46. John S. Heywood & W. S. Siebert & Xiangdong Wei, 2002. "Worker Sorting and Job Satisfaction: The Case of Union and Government Jobs," ILR Review, Cornell University, ILR School, vol. 55(4), pages 595-609, July.
  47. Chaim Fershtman & Uri Gneezy, 2001. "Discrimination in a Segmented Society: An Experimental Approach," The Quarterly Journal of Economics, Oxford University Press, vol. 116(1), pages 351-377.
  48. Becker, Gary S., 1971. "The Economics of Discrimination," University of Chicago Press Economics Books, University of Chicago Press, edition 2, number 9780226041162, December.
  49. Kevin Lang, 1986. "A Language Theory of Discrimination," The Quarterly Journal of Economics, Oxford University Press, vol. 101(2), pages 363-382.
  50. Judith Rich & Peter Riach, 2002. "Field experiments of discrimination in the market place," Natural Field Experiments 00328, The Field Experiments Website.
  51. Borjas, George J & Bronars, Stephen G, 1989. "Consumer Discrimination and Self-employment," Journal of Political Economy, University of Chicago Press, vol. 97(3), pages 581-605, June.
  52. Freeman, Richard B, 1978. "Job Satisfaction as an Economic Variable," American Economic Review, American Economic Association, vol. 68(2), pages 135-41, May.
  53. Ward, Melanie E & Sloane, Peter J, 2000. "Non-pecuniary Advantages versus Pecuniary Disadvantages; Job Satisfaction among Male and Female Academics in Scottish Universities," Scottish Journal of Political Economy, Scottish Economic Society, vol. 47(3), pages 273-303, August.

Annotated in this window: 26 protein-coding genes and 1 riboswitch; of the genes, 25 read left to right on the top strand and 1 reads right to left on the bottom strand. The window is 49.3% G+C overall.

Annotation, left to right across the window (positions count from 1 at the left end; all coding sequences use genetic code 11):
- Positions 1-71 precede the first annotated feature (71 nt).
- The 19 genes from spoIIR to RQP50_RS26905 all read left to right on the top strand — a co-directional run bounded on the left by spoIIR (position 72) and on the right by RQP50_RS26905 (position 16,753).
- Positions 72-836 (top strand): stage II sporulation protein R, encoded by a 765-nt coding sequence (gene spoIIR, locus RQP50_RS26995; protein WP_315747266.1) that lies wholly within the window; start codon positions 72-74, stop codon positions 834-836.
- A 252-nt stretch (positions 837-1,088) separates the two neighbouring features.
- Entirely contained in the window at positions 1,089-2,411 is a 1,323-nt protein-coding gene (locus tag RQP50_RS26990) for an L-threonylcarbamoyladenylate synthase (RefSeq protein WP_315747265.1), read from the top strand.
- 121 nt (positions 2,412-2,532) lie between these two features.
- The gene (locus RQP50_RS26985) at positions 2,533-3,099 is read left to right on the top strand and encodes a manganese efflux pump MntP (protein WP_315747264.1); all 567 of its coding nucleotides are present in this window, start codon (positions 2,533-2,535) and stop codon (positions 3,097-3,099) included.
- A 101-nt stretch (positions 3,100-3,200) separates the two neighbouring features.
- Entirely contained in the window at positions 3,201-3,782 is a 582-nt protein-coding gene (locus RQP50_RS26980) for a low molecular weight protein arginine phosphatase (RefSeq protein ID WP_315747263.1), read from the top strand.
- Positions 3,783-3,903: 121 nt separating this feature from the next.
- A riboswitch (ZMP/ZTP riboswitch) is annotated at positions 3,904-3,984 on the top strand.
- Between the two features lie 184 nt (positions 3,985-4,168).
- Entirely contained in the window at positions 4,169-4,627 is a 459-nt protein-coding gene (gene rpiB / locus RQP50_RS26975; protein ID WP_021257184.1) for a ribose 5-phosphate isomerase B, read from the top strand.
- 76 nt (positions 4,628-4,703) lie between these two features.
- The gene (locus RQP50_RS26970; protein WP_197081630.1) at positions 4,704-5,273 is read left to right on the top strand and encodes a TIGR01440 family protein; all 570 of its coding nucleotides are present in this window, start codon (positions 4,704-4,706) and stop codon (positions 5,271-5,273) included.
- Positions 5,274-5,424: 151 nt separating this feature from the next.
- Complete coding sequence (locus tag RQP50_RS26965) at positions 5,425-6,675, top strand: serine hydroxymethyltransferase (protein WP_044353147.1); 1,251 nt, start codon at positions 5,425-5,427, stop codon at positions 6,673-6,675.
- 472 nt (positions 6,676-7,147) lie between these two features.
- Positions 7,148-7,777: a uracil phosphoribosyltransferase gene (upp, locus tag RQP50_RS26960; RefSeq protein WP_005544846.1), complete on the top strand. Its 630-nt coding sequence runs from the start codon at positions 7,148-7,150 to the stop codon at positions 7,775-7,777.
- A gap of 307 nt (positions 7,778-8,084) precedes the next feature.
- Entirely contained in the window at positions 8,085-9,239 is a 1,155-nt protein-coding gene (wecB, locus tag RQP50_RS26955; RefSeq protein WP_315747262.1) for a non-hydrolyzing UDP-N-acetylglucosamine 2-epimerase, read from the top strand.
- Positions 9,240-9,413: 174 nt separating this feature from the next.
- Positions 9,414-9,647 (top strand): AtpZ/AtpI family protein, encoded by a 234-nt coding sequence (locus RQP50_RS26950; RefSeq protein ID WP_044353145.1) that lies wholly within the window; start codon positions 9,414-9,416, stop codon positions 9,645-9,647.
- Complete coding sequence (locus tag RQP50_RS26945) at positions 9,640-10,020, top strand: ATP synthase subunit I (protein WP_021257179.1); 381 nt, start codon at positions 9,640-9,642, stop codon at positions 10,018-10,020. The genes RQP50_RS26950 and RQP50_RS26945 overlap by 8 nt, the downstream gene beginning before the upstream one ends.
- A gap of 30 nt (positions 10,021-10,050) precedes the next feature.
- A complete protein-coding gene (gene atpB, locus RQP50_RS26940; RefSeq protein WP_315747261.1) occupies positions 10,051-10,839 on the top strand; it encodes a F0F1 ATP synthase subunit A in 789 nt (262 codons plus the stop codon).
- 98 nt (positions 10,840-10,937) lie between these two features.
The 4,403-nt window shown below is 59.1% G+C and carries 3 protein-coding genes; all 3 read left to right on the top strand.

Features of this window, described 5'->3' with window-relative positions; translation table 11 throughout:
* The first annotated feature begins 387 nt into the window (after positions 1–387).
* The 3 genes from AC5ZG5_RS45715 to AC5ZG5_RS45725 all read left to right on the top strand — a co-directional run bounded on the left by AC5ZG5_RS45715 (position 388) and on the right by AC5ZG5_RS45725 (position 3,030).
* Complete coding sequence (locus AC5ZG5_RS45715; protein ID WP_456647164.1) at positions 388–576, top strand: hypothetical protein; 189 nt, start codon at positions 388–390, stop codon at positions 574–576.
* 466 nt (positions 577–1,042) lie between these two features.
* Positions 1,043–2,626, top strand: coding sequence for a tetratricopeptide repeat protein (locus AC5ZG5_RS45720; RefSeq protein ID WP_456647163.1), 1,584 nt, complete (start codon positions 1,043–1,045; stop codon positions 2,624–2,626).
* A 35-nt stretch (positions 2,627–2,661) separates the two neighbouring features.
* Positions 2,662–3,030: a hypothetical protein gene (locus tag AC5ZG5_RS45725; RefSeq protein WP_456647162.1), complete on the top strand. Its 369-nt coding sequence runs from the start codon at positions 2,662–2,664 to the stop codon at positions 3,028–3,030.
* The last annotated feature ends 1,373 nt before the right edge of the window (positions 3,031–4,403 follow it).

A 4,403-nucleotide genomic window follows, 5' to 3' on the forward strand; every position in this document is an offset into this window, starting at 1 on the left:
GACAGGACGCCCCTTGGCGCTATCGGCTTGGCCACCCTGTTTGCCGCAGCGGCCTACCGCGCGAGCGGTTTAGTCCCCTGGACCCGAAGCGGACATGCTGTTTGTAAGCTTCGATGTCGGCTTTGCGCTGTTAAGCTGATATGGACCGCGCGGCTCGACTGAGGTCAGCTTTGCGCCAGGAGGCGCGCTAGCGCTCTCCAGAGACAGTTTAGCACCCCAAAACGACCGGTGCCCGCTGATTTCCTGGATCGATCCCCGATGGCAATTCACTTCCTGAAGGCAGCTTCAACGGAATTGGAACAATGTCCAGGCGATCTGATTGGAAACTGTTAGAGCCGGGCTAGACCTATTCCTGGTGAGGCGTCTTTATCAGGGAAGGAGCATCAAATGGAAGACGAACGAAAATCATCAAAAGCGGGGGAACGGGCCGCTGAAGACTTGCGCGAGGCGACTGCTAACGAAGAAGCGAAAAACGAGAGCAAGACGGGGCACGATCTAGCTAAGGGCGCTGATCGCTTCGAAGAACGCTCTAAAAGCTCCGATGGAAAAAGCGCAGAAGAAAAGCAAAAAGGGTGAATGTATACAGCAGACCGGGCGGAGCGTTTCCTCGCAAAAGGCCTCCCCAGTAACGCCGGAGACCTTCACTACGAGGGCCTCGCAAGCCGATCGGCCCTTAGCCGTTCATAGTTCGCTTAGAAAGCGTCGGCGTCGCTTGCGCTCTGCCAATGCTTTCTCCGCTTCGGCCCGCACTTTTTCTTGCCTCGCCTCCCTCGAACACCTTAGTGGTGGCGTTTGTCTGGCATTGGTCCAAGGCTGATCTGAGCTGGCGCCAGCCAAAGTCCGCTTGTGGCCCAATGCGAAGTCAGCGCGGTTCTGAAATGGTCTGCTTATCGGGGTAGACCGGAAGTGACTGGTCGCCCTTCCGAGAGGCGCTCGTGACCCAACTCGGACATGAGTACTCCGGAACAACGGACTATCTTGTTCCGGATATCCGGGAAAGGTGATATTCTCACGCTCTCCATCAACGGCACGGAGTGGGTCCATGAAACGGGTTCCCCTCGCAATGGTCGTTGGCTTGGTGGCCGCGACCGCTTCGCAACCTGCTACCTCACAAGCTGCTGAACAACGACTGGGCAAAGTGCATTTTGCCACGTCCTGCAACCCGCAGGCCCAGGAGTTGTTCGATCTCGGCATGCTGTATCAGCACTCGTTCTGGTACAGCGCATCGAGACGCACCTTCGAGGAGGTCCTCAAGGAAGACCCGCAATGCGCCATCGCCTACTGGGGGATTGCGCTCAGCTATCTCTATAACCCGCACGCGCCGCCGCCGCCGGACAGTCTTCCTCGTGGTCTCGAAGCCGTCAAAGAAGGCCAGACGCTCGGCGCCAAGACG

54. P. Frijters, 1997. "Discrimination and job-uncertainty," Labor and Demography 9706001, EconWPA.
  55. William A. Darity & Patrick L. Mason, 1998. "Evidence on Discrimination in Employment: Codes of Color, Codes of Gender," Journal of Economic Perspectives, American Economic Association, vol. 12(2), pages 63-90, Spring.
  56. Lazear, Edward P & Rosen, Sherwin, 1990. "Male-Female Wage Differentials in Job Ladders," Journal of Labor Economics, University of Chicago Press, vol. 8(1), pages S106-23, January.
  57. George J. Borjas, 1979. "Job Satisfaction, Wages, and Unions," Journal of Human Resources, University of Wisconsin Press, vol. 14(1), pages 21-40.
Full references (including those not matched with items on IDEAS)

This item is not listed on Wikipedia, on a reading list or among the top items on IDEAS.

When requesting a correction, please mention this item's handle: RePEc:mlb:wpaper:915. See general information about how to correct material in RePEc.

For technical questions regarding this item, or to correct its authors, title, abstract, bibliographic or download information, contact: (Katherine Perez)

If you have authored this item and are not yet registered with RePEc, we encourage you to do it here. This allows to link your profile to this item. It also allows you to accept potential citations to this item that we are uncertain about.

If references are entirely missing, you can add them using this form.

If the full references list an item that is present in RePEc, but the system did not link to it, you can help with this form.

If you know of missing items citing this one, you can help us creating those links by adding the relevant references in the same way as above, for each refering item. If you are a registered author of this item, you may also want to check the "citations" tab in your profile, as there may be some citations waiting for confirmation.

Please note that corrections may take a couple of weeks to filter through the various RePEc services.

This information is provided to you by IDEAS at the Research Division of the Federal Reserve Bank of St. Louis using RePEc data.